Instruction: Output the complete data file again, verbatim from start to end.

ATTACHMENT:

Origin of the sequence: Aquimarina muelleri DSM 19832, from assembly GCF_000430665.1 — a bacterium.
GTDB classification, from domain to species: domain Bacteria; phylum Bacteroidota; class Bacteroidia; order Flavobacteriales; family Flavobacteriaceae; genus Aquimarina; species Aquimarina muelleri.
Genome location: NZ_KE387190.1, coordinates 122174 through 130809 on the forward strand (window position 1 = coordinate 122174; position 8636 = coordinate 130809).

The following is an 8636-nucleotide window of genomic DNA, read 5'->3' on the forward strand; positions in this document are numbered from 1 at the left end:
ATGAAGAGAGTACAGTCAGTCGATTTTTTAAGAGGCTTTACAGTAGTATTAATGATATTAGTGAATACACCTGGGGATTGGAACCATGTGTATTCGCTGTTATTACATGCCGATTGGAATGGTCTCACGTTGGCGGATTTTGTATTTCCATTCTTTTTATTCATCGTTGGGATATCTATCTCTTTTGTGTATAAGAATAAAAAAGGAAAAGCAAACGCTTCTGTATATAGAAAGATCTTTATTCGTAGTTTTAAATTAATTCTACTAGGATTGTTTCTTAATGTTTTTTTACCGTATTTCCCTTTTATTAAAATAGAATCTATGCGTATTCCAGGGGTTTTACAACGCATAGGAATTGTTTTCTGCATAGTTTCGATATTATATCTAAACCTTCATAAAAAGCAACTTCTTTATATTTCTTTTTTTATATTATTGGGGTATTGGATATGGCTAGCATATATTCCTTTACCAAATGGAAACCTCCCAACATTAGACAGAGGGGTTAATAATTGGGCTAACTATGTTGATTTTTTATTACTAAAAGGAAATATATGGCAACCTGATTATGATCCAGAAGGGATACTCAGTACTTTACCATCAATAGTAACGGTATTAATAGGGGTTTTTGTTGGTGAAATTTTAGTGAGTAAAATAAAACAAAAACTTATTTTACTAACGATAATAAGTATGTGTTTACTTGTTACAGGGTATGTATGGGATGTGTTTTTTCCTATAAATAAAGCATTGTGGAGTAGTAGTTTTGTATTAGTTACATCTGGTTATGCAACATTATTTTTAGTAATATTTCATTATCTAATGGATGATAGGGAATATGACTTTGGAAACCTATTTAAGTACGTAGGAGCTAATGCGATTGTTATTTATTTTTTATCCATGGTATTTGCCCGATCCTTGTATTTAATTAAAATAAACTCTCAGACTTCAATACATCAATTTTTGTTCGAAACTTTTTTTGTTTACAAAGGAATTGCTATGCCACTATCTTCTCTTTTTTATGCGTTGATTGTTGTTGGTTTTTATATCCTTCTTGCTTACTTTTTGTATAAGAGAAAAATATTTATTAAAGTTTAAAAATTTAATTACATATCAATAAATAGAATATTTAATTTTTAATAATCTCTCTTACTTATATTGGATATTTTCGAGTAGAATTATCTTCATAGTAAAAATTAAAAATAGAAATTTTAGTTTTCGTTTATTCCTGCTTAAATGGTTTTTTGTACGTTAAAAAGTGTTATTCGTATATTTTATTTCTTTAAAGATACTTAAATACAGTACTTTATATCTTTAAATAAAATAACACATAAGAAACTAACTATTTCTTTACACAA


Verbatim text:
Origin of the sequence: Aquimarina muelleri DSM 19832, from assembly GCF_000430665.1 — a bacterium.
GTDB classification, from domain to species: domain Bacteria; phylum Bacteroidota; class Bacteroidia; order Flavobacteriales; family Flavobacteriaceae; genus Aquimarina; species Aquimarina muelleri.
Genome location: NZ_KE387190.1, coordinates 122174 through 130809 on the forward strand (window position 1 = coordinate 122174; position 8636 = coordinate 130809).

The following is an 8636-nucleotide window of genomic DNA, read 5'->3' on the forward strand; positions in this document are numbered from 1 at the left end:
ATGAAGAGAGTACAGTCAGTCGATTTTTTAAGAGGCTTTACAGTAGTATTAATGATATTAGTGAATACACCTGGGGATTGGAACCATGTGTATTCGCTGTTATTACATGCCGATTGGAATGGTCTCACGTTGGCGGATTTTGTATTTCCATTCTTTTTATTCATCGTTGGGATATCTATCTCTTTTGTGTATAAGAATAAAAAAGGAAAAGCAAACGCTTCTGTATATAGAAAGATCTTTATTCGTAGTTTTAAATTAATTCTACTAGGATTGTTTCTTAATGTTTTTTTACCGTATTTCCCTTTTATTAAAATAGAATCTATGCGTATTCCAGGGGTTTTACAACGCATAGGAATTGTTTTCTGCATAGTTTCGATATTATATCTAAACCTTCATAAAAAGCAACTTCTTTATATTTCTTTTTTTATATTATTGGGGTATTGGATATGGCTAGCATATATTCCTTTACCAAATGGAAACCTCCCAACATTAGACAGAGGGGTTAATAATTGGGCTAACTATGTTGATTTTTTATTACTAAAAGGAAATATATGGCAACCTGATTATGATCCAGAAGGGATACTCAGTACTTTACCATCAATAGTAACGGTATTAATAGGGGTTTTTGTTGGTGAAATTTTAGTGAGTAAAATAAAACAAAAACTTATTTTACTAACGATAATAAGTATGTGTTTACTTGTTACAGGGTATGTATGGGATGTGTTTTTTCCTATAAATAAAGCATTGTGGAGTAGTAGTTTTGTATTAGTTACATCTGGTTATGCAACATTATTTTTAGTAATATTTCATTATCTAATGGATGATAGGGAATATGACTTTGGAAACCTATTTAAGTACGTAGGAGCTAATGCGATTGTTATTTATTTTTTATCCATGGTATTTGCCCGATCCTTGTATTTAATTAAAATAAACTCTCAGACTTCAATACATCAATTTTTGTTCGAAACTTTTTTTGTTTACAAAGGAATTGCTATGCCACTATCTTCTCTTTTTTATGCGTTGATTGTTGTTGGTTTTTATATCCTTCTTGCTTACTTTTTGTATAAGAGAAAAATATTTATTAAAGTTTAAAAATTTAATTACATATCAATAAATAGAATATTTAATTTTTAATAATCTCTCTTACTTATATTGGATATTTTCGAGTAGAATTATCTTCATAGTAAAAATTAAAAATAGAAATTTTAGTTTTCGTTTATTCCTGCTTAAATGGTTTTTTGTACGTTAAAAAGTGTTATTCGTATATTTTATTTCTTTAAAGATACTTAAATACAGTACTTTATATCTTTAAATAAAATAACACATAAGAAACTAACTATTTCTTTACACAA